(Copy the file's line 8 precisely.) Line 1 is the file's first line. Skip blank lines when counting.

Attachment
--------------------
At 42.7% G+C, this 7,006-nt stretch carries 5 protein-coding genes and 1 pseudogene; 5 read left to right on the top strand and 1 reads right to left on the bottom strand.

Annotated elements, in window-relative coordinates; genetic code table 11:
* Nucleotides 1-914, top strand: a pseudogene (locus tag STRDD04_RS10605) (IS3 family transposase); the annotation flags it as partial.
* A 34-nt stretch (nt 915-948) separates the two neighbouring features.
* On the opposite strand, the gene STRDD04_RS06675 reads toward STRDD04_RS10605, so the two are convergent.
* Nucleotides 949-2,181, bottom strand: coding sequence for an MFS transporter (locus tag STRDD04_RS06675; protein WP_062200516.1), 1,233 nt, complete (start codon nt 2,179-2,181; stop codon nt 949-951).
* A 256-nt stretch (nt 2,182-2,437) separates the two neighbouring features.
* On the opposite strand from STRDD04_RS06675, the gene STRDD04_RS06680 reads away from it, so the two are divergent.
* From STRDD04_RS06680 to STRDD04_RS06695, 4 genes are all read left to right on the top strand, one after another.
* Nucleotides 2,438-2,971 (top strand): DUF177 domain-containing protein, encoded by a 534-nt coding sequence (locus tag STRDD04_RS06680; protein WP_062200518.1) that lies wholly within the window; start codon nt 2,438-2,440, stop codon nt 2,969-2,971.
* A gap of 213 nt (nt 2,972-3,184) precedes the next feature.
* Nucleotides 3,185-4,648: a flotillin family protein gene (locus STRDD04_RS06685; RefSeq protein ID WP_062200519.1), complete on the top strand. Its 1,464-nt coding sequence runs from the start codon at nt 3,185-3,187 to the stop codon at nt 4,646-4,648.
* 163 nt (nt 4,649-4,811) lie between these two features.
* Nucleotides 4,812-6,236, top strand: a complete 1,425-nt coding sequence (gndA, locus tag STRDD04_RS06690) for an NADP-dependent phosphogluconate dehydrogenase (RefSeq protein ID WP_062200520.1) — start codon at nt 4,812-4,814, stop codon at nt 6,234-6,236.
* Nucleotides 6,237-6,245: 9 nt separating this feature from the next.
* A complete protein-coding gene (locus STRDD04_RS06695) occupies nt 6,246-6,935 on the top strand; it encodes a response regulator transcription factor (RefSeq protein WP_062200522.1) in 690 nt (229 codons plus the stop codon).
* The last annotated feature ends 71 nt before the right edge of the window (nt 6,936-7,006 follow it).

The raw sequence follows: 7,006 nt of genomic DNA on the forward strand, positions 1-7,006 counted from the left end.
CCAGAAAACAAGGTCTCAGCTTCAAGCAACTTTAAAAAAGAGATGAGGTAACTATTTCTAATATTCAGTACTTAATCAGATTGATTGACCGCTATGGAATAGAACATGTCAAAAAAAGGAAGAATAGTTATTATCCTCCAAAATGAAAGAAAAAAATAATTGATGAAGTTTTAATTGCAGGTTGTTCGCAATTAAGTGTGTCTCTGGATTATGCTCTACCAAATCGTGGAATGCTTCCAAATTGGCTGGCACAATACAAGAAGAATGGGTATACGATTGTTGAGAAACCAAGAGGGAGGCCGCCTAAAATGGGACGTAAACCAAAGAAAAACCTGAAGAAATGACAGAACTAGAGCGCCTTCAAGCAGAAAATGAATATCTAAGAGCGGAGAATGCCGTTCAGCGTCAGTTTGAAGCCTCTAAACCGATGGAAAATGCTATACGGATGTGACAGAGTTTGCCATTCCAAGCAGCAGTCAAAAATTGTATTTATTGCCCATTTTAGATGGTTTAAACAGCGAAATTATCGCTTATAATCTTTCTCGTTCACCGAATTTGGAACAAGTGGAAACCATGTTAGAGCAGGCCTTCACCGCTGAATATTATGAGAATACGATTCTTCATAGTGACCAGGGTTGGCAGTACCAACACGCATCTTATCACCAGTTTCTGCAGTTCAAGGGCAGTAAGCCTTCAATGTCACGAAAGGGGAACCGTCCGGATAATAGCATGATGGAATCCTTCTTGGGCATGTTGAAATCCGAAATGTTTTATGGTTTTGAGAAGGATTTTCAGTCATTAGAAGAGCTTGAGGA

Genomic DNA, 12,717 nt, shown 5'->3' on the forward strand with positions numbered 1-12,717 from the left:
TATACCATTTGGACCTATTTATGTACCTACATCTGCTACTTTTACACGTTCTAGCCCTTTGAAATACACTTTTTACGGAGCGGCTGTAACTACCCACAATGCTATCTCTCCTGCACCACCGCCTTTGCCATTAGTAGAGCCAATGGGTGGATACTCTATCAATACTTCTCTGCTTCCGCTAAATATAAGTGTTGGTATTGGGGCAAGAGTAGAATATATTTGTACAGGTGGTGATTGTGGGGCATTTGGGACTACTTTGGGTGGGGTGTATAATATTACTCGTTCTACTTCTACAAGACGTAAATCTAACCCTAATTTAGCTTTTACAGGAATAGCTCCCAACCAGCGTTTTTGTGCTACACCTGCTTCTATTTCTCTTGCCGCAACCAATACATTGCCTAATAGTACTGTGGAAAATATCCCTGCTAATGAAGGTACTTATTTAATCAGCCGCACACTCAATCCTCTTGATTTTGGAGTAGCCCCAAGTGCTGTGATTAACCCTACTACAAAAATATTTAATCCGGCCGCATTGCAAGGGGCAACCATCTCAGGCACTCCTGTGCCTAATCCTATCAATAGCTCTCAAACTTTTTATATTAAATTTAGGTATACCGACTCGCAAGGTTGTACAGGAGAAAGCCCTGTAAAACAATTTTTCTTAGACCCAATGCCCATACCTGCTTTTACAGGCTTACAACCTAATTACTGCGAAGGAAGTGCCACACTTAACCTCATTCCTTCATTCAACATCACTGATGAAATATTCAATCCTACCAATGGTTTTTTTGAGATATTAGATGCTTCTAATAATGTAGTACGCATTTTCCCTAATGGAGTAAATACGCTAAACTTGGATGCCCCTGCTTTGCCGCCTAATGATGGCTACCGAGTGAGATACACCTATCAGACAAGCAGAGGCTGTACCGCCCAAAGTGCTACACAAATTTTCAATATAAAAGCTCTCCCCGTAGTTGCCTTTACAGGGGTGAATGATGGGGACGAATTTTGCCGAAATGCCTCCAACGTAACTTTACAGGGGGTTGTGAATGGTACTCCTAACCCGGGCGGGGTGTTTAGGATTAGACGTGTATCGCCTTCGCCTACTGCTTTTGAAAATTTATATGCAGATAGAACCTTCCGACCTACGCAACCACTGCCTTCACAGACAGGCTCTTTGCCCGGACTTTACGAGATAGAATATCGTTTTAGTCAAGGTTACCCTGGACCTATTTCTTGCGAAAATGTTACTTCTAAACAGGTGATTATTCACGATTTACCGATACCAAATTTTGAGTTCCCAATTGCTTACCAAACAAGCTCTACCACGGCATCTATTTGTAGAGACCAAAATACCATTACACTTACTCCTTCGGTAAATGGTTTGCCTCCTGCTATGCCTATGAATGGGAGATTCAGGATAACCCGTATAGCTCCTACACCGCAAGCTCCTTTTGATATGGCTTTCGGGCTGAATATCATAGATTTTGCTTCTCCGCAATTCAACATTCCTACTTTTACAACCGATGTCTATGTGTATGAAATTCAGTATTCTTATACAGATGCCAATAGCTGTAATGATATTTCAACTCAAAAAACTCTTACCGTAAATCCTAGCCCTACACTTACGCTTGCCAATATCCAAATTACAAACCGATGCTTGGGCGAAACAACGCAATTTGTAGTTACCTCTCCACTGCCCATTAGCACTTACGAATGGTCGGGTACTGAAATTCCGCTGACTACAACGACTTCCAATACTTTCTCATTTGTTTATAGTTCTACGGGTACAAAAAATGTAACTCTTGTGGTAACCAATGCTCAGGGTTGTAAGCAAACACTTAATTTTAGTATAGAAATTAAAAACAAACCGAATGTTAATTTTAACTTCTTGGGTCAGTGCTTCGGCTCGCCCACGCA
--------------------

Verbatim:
* On the opposite strand from STRDD04_RS06675, the gene STRDD04_RS06680 reads away from it, so the two are divergent.